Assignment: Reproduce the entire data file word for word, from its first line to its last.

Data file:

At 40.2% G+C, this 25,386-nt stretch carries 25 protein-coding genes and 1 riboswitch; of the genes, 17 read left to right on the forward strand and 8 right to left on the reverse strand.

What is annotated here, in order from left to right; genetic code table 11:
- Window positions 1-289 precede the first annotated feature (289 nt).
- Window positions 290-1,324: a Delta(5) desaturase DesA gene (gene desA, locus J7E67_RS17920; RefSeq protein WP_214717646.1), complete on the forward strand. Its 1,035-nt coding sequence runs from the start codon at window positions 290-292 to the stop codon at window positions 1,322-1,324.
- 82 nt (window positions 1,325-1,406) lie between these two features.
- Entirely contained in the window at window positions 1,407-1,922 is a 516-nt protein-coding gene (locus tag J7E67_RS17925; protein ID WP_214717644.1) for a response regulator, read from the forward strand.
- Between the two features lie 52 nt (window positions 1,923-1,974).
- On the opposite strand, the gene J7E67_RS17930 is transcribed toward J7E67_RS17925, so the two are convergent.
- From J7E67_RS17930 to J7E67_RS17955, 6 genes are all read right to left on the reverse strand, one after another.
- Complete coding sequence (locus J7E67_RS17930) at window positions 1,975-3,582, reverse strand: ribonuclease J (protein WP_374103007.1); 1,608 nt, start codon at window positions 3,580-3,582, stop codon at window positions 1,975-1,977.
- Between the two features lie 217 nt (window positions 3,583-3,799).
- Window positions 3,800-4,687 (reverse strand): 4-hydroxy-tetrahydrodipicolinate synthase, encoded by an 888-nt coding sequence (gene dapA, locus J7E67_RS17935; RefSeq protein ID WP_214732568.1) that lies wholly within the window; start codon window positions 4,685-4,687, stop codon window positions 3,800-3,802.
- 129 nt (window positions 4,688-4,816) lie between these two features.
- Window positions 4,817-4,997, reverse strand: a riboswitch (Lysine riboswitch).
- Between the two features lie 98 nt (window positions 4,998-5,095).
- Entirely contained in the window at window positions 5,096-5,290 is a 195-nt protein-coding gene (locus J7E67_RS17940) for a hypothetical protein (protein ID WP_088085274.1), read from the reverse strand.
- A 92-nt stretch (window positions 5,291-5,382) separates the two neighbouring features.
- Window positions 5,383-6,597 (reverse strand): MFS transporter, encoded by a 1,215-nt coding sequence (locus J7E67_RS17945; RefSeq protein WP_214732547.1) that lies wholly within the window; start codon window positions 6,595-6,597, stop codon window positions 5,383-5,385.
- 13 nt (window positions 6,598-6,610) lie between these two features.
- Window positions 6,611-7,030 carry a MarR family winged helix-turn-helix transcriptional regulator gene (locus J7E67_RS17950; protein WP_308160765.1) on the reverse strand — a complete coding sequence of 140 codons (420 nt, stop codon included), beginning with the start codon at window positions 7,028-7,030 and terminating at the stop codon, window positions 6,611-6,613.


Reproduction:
At 40.2% G+C, this 25,386-nt stretch carries 25 protein-coding genes and 1 riboswitch; of the genes, 17 read left to right on the forward strand and 8 right to left on the reverse strand.

What is annotated here, in order from left to right; genetic code table 11:
- Window positions 1-289 precede the first annotated feature (289 nt).
- Window positions 290-1,324: a Delta(5) desaturase DesA gene (gene desA, locus J7E67_RS17920; RefSeq protein WP_214717646.1), complete on the forward strand. Its 1,035-nt coding sequence runs from the start codon at window positions 290-292 to the stop codon at window positions 1,322-1,324.
- 82 nt (window positions 1,325-1,406) lie between these two features.
- Entirely contained in the window at window positions 1,407-1,922 is a 516-nt protein-coding gene (locus tag J7E67_RS17925; protein ID WP_214717644.1) for a response regulator, read from the forward strand.
- Between the two features lie 52 nt (window positions 1,923-1,974).
- On the opposite strand, the gene J7E67_RS17930 is transcribed toward J7E67_RS17925, so the two are convergent.
- From J7E67_RS17930 to J7E67_RS17955, 6 genes are all read right to left on the reverse strand, one after another.
- Complete coding sequence (locus J7E67_RS17930) at window positions 1,975-3,582, reverse strand: ribonuclease J (protein WP_374103007.1); 1,608 nt, start codon at window positions 3,580-3,582, stop codon at window positions 1,975-1,977.
- Between the two features lie 217 nt (window positions 3,583-3,799).
- Window positions 3,800-4,687 (reverse strand): 4-hydroxy-tetrahydrodipicolinate synthase, encoded by an 888-nt coding sequence (gene dapA, locus J7E67_RS17935; RefSeq protein ID WP_214732568.1) that lies wholly within the window; start codon window positions 4,685-4,687, stop codon window positions 3,800-3,802.
- 129 nt (window positions 4,688-4,816) lie between these two features.
- Window positions 4,817-4,997, reverse strand: a riboswitch (Lysine riboswitch).
- Between the two features lie 98 nt (window positions 4,998-5,095).
- Entirely contained in the window at window positions 5,096-5,290 is a 195-nt protein-coding gene (locus J7E67_RS17940) for a hypothetical protein (protein ID WP_088085274.1), read from the reverse strand.
- A 92-nt stretch (window positions 5,291-5,382) separates the two neighbouring features.
- Window positions 5,383-6,597 (reverse strand): MFS transporter, encoded by a 1,215-nt coding sequence (locus J7E67_RS17945; RefSeq protein WP_214732547.1) that lies wholly within the window; start codon window positions 6,595-6,597, stop codon window positions 5,383-5,385.
- 13 nt (window positions 6,598-6,610) lie between these two features.
- Window positions 6,611-7,030 carry a MarR family winged helix-turn-helix transcriptional regulator gene (locus J7E67_RS17950; protein WP_308160765.1) on the reverse strand — a complete coding sequence of 140 codons (420 nt, stop codon included), beginning with the start codon at window positions 7,028-7,030 and terminating at the stop codon, window positions 6,611-6,613.